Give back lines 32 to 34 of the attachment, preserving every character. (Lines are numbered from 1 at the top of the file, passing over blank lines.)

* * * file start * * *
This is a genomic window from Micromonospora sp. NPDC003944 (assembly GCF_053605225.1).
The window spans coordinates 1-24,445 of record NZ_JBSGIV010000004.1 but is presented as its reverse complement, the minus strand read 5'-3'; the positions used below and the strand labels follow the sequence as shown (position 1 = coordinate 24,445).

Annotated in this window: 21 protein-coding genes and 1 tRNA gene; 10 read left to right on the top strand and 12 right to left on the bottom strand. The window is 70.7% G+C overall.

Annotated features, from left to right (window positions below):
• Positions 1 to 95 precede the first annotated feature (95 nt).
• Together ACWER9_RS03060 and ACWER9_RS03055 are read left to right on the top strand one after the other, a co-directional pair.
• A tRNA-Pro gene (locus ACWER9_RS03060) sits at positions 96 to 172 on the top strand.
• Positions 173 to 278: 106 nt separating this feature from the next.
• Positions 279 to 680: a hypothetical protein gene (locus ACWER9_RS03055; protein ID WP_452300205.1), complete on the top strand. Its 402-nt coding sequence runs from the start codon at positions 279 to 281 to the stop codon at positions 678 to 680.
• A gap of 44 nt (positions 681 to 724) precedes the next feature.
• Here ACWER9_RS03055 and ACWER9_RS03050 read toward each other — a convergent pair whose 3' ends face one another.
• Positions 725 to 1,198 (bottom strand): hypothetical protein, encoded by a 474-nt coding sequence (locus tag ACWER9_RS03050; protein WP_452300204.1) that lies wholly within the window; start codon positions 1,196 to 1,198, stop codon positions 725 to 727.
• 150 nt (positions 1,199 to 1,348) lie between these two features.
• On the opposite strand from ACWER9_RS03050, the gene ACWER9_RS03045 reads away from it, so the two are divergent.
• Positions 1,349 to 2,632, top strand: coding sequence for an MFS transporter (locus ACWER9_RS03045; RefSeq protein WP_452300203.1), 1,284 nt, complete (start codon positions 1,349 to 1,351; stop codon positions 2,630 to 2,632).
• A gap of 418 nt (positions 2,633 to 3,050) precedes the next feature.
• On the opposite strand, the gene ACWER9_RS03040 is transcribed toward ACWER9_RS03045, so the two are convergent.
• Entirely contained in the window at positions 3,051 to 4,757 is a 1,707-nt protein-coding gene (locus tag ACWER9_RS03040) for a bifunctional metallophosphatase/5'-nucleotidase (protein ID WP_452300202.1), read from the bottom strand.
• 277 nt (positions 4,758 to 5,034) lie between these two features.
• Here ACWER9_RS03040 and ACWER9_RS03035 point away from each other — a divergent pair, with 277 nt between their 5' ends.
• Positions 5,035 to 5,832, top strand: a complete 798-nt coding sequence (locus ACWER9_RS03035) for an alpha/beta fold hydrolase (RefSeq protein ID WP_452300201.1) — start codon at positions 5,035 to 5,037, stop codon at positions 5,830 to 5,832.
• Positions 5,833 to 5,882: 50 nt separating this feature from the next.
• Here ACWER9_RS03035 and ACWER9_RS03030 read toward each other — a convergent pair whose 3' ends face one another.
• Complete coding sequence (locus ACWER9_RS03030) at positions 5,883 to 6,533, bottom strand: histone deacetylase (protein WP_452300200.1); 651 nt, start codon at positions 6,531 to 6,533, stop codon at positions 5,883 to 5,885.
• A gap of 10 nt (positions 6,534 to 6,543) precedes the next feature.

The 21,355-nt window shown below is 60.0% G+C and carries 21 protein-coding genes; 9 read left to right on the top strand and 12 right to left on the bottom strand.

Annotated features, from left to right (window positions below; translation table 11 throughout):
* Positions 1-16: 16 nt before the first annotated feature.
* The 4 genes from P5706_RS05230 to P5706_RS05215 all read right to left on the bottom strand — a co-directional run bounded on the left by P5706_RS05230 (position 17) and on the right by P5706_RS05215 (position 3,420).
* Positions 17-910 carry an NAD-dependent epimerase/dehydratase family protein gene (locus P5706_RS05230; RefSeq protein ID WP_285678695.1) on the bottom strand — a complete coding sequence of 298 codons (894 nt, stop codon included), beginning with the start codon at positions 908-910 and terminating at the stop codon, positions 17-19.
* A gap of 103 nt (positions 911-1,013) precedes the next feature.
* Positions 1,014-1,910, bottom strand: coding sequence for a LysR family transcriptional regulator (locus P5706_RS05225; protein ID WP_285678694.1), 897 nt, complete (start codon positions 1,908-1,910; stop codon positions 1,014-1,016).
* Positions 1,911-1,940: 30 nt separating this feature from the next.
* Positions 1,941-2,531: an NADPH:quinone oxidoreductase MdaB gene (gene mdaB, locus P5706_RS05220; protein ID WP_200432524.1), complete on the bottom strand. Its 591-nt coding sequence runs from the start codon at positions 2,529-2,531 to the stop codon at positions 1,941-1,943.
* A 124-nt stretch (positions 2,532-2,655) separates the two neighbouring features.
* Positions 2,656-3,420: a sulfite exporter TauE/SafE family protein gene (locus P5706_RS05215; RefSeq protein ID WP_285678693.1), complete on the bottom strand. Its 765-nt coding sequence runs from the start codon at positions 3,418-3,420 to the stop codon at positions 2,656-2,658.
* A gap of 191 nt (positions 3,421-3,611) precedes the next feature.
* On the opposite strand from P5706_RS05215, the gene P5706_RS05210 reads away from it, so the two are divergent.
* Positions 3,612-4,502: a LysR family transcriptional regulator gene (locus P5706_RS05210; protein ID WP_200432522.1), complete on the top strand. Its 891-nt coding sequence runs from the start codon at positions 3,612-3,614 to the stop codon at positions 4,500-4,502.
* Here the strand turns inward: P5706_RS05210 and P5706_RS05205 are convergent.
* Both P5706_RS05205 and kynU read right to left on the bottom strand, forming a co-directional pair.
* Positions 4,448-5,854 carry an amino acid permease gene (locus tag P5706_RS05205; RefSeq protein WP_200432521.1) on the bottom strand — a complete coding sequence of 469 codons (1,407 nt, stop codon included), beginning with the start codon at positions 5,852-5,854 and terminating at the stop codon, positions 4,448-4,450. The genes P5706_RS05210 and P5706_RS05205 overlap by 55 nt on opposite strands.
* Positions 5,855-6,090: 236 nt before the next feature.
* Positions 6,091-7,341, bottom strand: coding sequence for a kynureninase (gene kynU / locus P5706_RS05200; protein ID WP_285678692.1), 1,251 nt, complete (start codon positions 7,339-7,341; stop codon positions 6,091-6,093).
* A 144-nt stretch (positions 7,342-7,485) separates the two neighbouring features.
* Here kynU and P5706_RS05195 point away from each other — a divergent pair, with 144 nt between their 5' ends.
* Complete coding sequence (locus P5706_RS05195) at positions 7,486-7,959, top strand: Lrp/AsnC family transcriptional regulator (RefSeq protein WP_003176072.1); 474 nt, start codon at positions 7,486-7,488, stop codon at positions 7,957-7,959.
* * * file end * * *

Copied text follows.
* Positions 1,014-1,910, bottom strand: coding sequence for a LysR family transcriptional regulator (locus P5706_RS05225; protein ID WP_285678694.1), 897 nt, complete (start codon positions 1,908-1,910; stop codon positions 1,014-1,016).
* Positions 1,911-1,940: 30 nt separating this feature from the next.
* Positions 1,941-2,531: an NADPH:quinone oxidoreductase MdaB gene (gene mdaB, locus P5706_RS05220; protein ID WP_200432524.1), complete on the bottom strand. Its 591-nt coding sequence runs from the start codon at positions 2,529-2,531 to the stop codon at positions 1,941-1,943.